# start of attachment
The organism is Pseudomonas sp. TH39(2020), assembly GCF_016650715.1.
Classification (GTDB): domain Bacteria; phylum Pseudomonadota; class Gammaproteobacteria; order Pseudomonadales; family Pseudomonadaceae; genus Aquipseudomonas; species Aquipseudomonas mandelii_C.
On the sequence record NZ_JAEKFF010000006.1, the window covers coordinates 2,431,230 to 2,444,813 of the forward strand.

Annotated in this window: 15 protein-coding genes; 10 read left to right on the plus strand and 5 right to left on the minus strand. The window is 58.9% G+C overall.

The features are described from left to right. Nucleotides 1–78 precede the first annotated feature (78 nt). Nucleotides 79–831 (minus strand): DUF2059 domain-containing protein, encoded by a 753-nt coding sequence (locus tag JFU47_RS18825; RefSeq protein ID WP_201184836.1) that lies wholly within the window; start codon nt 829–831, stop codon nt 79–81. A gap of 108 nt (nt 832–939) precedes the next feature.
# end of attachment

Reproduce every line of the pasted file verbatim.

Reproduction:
The organism is Pseudomonas sp. TH39(2020), assembly GCF_016650715.1.
Classification (GTDB): domain Bacteria; phylum Pseudomonadota; class Gammaproteobacteria; order Pseudomonadales; family Pseudomonadaceae; genus Aquipseudomonas; species Aquipseudomonas mandelii_C.
On the sequence record NZ_JAEKFF010000006.1, the window covers coordinates 2,431,230 to 2,444,813 of the forward strand.

Annotated in this window: 15 protein-coding genes; 10 read left to right on the plus strand and 5 right to left on the minus strand. The window is 58.9% G+C overall.

The features are described from left to right. Nucleotides 1–78 precede the first annotated feature (78 nt). Nucleotides 79–831 (minus strand): DUF2059 domain-containing protein, encoded by a 753-nt coding sequence (locus tag JFU47_RS18825; RefSeq protein ID WP_201184836.1) that lies wholly within the window; start codon nt 829–831, stop codon nt 79–81. A gap of 108 nt (nt 832–939) precedes the next feature.